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CSOs call for implementation of National Alcohol Policy (NAP) in Malawi
Civil Society Organisations (CSOs) in Malawi have demanded the implementation of the National Alcohol Policy (NAP) passed in 2018.
MALAWI: Civil Society Organisations (CSOs) in Malawi have demanded the implementation of the National Alcohol Policy (NAP) passed in 2018.
The demand, made on 30 November 2021 in Lilongwe during an inception meeting of the Southern Africa Alcohol Policy Alliance (SAAPA) Malawi chapter, comes following the lack of political will to implement the policy.
The chairperson for SAAPA, Philip Chimphonda graced the meeting where CSOs made commitments to start the registration process for SAAPA Malawi chapter.
SAAPA is a collaboration of CSOs across Southern African countries that aims to promote the harmonization and acceleration of evidence-based alcohol policy development and implementation in the region.
Malawi is the first country in Southern Africa to enact the National Alcohol Policy in 2018. Every Malawi’s street is a haven for cheaper unregulated alcohol.
Alcohol is linked to the emergence of other psychosocial problems.
According to Dr. Ndumanene Silungwe, a clinical psychologist at St John of God Hospitaller Services in Malawi, it is costly cleaning up the mess of alcohol and drug abuse. He said it is important for Malawi to seriously implement the National Alcohol Policy.
St John of God actively participated in the development of the National Alcohol Policy and plans to advocate for its rollout and implementation.
Country Director for Norwegian Church Aid (NCA) and DanChurchAid (DCA) in Malawi, Havard Hovdhaugen, said Malawi is seating on a timebomb and he wished nothing from the meeting but the creation of the SAAPA Malawi chapter.
“As NCA/DCA we have gathered like-minded CSOs and other key stakeholders to create a forum and chapter of SAAPA in the country to have a stronger and conceited voice on matters to do with the implementation of the well-drafted National Alcohol Policy but is not being implemented. That is why we gathered like-minded organizations to strengthen our advocacy work,” said Hovdhaugen.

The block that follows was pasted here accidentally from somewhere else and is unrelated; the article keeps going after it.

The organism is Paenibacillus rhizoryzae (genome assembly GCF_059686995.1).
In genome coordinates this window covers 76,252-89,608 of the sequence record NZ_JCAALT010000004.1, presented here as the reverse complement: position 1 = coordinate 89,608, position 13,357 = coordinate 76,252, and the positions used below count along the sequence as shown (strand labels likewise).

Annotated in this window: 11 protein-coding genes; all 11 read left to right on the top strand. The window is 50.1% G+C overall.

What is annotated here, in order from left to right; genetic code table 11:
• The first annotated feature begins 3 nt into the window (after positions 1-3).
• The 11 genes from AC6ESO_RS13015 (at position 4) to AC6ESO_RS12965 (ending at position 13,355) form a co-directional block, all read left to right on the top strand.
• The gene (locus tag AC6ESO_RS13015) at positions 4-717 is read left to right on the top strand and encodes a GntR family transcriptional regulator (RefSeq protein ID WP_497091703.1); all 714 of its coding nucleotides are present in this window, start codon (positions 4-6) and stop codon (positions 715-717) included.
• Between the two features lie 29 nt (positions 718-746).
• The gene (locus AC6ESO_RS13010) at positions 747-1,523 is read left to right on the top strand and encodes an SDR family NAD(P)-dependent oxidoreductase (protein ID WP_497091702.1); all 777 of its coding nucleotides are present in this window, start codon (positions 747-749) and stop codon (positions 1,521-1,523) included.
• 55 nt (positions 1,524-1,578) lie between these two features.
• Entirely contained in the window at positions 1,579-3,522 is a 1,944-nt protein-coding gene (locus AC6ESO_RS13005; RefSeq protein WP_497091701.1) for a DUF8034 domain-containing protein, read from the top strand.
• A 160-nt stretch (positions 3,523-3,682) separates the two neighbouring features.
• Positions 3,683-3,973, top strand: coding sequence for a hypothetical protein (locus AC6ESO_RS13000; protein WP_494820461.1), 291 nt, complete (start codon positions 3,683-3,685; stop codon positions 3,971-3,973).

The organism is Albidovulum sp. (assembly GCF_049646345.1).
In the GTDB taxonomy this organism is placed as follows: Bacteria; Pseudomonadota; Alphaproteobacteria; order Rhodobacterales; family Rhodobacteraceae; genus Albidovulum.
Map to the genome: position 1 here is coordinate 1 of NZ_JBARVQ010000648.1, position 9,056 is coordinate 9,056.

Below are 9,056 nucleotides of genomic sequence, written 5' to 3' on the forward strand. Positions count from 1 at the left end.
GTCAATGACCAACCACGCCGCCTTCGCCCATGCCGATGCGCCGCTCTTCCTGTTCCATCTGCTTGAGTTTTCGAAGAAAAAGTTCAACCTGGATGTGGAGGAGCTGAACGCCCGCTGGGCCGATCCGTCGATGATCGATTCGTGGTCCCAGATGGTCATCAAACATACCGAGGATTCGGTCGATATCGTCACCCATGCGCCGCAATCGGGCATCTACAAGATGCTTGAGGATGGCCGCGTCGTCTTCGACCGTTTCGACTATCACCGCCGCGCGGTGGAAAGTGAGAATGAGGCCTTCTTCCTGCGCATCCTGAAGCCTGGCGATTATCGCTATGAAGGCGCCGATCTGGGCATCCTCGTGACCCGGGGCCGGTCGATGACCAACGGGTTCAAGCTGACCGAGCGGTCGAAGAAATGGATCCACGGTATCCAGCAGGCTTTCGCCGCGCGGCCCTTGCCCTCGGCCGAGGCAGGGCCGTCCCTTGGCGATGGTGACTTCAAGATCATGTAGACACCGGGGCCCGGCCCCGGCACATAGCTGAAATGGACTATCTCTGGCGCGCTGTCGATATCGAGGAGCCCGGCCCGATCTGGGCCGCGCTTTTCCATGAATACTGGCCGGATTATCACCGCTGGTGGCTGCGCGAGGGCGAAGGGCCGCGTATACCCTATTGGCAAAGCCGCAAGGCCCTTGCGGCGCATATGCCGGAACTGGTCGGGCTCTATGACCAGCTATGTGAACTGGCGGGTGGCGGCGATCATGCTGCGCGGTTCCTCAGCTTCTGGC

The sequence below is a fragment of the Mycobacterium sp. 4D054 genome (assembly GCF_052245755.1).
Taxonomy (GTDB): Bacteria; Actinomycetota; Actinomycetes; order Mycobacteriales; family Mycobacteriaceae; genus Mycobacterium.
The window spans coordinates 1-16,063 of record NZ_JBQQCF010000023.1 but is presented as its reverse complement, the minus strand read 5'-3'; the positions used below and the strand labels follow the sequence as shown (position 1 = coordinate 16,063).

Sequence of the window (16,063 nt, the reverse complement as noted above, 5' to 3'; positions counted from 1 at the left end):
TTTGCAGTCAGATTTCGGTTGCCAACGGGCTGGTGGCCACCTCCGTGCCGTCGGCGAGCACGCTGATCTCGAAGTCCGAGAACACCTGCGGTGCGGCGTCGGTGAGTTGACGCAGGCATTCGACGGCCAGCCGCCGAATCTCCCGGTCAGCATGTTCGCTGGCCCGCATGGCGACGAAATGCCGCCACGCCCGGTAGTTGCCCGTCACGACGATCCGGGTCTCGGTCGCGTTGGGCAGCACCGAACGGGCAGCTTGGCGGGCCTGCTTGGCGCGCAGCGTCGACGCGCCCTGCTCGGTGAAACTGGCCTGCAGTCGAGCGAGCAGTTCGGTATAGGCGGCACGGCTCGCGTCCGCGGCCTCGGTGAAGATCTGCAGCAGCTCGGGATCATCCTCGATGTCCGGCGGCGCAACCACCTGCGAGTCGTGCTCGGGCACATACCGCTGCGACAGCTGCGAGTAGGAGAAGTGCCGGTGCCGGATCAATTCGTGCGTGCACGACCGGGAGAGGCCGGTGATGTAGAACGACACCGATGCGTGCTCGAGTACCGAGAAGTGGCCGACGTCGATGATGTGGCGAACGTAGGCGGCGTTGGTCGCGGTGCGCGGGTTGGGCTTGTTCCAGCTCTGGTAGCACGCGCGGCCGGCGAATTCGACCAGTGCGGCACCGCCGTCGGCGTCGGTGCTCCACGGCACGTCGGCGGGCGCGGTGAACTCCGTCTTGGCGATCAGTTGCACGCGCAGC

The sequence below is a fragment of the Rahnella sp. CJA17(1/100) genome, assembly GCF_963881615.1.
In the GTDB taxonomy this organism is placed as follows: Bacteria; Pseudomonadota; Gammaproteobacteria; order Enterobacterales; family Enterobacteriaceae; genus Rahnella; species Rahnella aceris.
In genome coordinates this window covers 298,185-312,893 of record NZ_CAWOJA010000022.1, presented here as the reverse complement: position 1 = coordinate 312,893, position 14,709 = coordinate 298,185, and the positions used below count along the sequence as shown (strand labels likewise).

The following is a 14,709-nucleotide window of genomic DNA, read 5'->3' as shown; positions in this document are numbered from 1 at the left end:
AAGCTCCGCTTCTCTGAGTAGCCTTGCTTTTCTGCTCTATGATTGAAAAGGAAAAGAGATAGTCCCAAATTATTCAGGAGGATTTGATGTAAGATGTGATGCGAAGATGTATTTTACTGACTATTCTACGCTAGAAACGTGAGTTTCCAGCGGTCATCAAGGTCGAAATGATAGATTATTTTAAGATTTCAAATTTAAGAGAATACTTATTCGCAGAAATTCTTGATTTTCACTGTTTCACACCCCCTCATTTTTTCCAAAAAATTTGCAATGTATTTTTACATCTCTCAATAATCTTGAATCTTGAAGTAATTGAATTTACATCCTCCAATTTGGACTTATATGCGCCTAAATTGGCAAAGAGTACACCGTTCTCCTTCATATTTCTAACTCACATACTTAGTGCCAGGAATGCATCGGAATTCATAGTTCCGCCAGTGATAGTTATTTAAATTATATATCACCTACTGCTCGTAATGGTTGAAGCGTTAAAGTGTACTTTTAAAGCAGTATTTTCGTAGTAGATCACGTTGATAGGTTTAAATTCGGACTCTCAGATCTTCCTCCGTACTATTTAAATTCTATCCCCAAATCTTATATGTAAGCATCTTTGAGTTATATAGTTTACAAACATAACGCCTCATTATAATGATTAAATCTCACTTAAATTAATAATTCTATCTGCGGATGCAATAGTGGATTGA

The SAAPA chairperson said NAP has stalled; there has been little progress towards implementation of the NAP in Malawi.
“In my understanding when a country passes a policy, it comes with an implementation plan and budget. The Malawi situation shows that there is no progress in the implementation of the policy. This calls for political will, leadership, and commitment,” said Chimphonda.
He said CSOs need to work together jointly and boldly to push the government to implement NAP as the issue is highly politicized. He advised that government should work with technocrats to see viable means of implementing the policy.
Chimphonda complained that it is against WHOs recommendation to have alcohol widely advertised, cheaply sold, and readily available to children. Malawi Government reduced the price of alcohol in this year’s budget.
‘We expect a unified CSO voice that would help make the government realize the harms associated with unhealthy consumption of alcohol and that they cannot be offset by the benefits from alcohol even though government collects enormous revenue from alcohol,” he said.
He called upon CSOs to advocate evidence-based interventions in dealing with the policy, treatment, and rehabilitation of people affected by alcohol and drugs.
Among other mitigations, SAAPA advocates for alcohol levy. The funds could be used in rehabilitating people affected by alcohol or addressing the damage caused by alcohol.
Executive Director for Youth Wave, John Bright Nyirenda, said SAAPA resonates well with his organization and they have great interest in the adoption of its goal.
Nyirenda said he will take unified voices from CSOs as an opportunity to deal with the rising cases of alcohol and drug abuse among young people. He said the availability of cheaper alcohol creates a worrisome situation in the country.
“This should also be taken as an emergency and given the attention, it deserves just the way we have responded to COVID-19,” he said.
According to WHO estimates, 1 in every 4 people have mental health problems, and similar estimates are reported in Primary Health Care in Malawi (20% - 28%) with Common Mental Health Disorders (CMDS) such as anxiety, depression. Substance Use Disorders make the greater mental health burden.
With funding from FORUT, NCA/DCA coordinates local partners and stakeholders to seriously address the growing problem of alcohol and drug abuse among the youth in Malawi.